In case she does decide to propose an increase, Hassan said she intends to “exempt” those living in extreme poverty and offer upper poverty Lebanese “mitigating” measures. One is exempting certain products from the VAT, and Hassan insisted Lebanon has the largest exemption base on earth.

According to the LEA, the exemptions on food items, which constitute almost twice the percentage of household spending for the poorest families (18 percent) than for the wealthiest (9.2 percent) “appear to be progressive.” However, other exemptions, such as those related to education and books, are “highly regressive.”

Then there are the more striking items which aren’t exactly the target investments of a pauper’s portfolio. Yachts and other excursion boats longer than 15 meters and owned by non-Lebanese are exempt from VAT, as is gambling, air transport, precious stones, sale and rent of built property, as well as banking and financial services. Hassan’s explanation for these exemptions was that they are also exempt in other countries for reasons that are both economic and technical.

The other way

Marwan Iskandar, an economist and managing director of MI Associates, said delaying a VAT increase “can be justified” in part, if the government’s treasury account surplus ($4.3 billion at the end of February) is used to cover half of this year’s projected deficit of some $4.2 billion, according to Byblos Bank. He suggested that the rest of the money could be generated from increasing revenues resulting from general economic growth, as tax revenues have grown 48.7 percent in the last two years. At the end of 2009, government revenue stood at some $8 billion, $5.98 billion of which came from tax revenue. Moreover, Iskandar pointed to another source of funds as being the $480 million currently tied up in the Beirut municipality’s account, due to political wrangling between the mayor and the mouhafiz, or provincial governor. He also reckons that some of the pledges from Paris III can still be secured, but doubts the seriousness of many of the donors since the pledges were made before the onset of the global financial crisis.

“[The government] have no right to tax us when they have assets which are underutilized,” said Iskandar. “They need to think about how they can activate the economy. The solution is not in taxation. The solution is attracting major investments in essential, important projects.”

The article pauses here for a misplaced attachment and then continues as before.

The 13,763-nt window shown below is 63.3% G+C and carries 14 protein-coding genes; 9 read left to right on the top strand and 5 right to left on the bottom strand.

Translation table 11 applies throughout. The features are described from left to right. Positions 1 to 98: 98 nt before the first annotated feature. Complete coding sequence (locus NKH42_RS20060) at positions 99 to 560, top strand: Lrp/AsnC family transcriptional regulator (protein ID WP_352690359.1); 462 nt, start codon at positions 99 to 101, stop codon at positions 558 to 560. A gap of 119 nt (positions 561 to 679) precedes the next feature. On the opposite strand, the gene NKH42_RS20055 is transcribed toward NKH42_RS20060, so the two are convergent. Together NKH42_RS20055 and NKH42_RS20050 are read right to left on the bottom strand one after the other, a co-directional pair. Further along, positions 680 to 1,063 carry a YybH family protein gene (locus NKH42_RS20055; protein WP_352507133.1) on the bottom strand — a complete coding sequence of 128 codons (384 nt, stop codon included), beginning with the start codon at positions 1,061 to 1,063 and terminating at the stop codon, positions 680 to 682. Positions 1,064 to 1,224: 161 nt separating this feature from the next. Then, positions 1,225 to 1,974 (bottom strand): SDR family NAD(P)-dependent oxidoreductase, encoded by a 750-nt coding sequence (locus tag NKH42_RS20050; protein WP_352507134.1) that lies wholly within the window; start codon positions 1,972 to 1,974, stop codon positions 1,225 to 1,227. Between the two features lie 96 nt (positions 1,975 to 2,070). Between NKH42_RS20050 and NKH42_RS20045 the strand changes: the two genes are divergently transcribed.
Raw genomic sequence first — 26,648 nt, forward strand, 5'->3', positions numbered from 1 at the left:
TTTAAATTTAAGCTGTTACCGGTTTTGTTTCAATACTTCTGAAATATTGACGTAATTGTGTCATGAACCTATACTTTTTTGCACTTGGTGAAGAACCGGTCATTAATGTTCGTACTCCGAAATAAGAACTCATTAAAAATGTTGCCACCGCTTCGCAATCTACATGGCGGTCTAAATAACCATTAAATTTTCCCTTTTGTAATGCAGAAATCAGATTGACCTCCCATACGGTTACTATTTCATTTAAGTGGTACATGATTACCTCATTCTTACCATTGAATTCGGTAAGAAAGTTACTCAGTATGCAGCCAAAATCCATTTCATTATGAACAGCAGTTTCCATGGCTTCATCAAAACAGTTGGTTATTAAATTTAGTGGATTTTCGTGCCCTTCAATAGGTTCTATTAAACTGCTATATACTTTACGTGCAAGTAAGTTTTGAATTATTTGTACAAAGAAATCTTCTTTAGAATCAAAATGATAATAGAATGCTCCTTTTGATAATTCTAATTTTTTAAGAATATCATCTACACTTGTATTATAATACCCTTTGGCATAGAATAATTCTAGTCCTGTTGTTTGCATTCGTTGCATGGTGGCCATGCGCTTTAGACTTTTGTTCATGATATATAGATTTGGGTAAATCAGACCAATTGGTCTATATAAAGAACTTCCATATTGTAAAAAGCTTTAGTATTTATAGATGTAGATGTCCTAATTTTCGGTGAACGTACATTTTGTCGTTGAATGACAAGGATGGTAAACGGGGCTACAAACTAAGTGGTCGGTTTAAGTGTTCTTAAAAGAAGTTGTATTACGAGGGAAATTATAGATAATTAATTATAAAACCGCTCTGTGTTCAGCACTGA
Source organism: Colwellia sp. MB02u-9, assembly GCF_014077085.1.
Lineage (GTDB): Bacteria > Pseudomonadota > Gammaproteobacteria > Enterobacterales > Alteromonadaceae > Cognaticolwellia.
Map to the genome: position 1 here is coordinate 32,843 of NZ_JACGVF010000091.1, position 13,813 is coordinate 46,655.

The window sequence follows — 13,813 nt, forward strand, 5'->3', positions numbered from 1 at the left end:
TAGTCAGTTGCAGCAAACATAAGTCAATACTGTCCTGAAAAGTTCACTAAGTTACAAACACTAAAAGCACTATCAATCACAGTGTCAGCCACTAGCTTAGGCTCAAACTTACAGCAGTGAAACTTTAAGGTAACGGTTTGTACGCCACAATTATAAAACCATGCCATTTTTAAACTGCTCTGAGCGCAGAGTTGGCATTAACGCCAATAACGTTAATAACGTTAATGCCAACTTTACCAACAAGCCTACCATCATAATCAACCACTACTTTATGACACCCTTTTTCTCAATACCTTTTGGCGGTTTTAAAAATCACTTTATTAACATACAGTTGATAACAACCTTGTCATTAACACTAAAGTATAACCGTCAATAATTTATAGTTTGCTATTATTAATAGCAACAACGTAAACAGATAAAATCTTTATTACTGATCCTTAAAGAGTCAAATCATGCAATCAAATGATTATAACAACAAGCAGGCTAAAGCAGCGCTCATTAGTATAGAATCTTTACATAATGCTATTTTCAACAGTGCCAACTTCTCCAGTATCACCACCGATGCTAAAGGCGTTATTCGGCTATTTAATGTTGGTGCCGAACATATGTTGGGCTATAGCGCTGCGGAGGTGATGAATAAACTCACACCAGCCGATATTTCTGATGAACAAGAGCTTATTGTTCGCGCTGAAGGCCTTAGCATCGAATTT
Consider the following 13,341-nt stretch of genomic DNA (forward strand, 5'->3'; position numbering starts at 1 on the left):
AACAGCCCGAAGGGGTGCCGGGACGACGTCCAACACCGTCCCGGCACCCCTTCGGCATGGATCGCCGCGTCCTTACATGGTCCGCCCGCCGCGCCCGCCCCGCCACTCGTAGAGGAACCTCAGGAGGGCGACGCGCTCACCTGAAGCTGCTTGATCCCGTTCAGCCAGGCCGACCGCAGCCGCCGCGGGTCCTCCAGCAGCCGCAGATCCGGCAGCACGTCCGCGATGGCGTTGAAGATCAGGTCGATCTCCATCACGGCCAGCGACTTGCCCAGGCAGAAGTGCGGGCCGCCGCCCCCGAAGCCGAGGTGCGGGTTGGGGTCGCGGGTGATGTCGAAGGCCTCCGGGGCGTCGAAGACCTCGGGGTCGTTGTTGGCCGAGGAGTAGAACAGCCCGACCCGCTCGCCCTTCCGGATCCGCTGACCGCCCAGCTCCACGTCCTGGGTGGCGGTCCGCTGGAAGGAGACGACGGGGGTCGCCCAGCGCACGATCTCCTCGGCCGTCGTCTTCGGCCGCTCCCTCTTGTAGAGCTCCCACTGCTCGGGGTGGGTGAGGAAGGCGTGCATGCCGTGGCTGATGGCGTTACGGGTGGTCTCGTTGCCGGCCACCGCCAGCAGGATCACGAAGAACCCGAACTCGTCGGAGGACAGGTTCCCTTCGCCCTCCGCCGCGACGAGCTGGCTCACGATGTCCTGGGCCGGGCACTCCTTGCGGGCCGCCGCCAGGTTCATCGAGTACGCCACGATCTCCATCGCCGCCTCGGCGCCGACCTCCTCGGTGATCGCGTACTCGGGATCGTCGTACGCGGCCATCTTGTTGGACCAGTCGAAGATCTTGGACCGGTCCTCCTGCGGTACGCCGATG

He stressed the need to develop Lebanon’s water, oil refining and exploration potential — a prospect that is harrowing to others.

“Today we are not taking care of our agriculture, environment or industry,” said the LEA’s Chaaban. “If we find oil we will never take care of it; we’ll become more of a banana republic.”

Talk of increasing taxation seems even less warranted when many of the staples of good financial management are still not in place.  According to the finance ministry, last year the government transferred 4.3 percent of GDP ($1.5 billion dollars) to Électricité du Liban (EDL), the state-owned electricity company, with 94.4 percent of that figure going to reimburse the Kuwait Petroleum Company and Algeria’s Sonatrach, Lebanon’s fuel and oil suppliers, for gas and fuel oil purchases.

Hassan said the country’s primary expenditures were split equally between salaries, debt servicing and the cost of EDL. That being the case, one would think that the government would hedge against any future increase in fuel costs as major airlines do to predict their future financing options. However, the Lebanese government still does not have a program to hedge its fuel purchases, which totaled $1.55 billion in 2009.

“It could be something that needs to be explored but today you have structural problems that you need to address irrespective of hedging against an increase in fuel prices. We don’t even have cost recovery; we are not [even] at this stage,” said Hassan in reference to EDL.

Tax evasion is also rampant in Lebanon, with many businesses and individuals keeping two sets of books, one for themselves and one for government auditors. The government has made some headway in terms of tax collection, with the ratio tax collectors to the general population being within internationally accepted bounds, according to the LEA’s Chaaban. But public auditing methodology is outdated, still following Lebanon’s decades-old public accounting law. The finance ministry is now beginning to implement a risk compliance audit system, whereby auditors are not required to assess each and every business — a task that caused public audits to lag behind their respective tax years — but study only segments of the economy that are prone to tax evasion.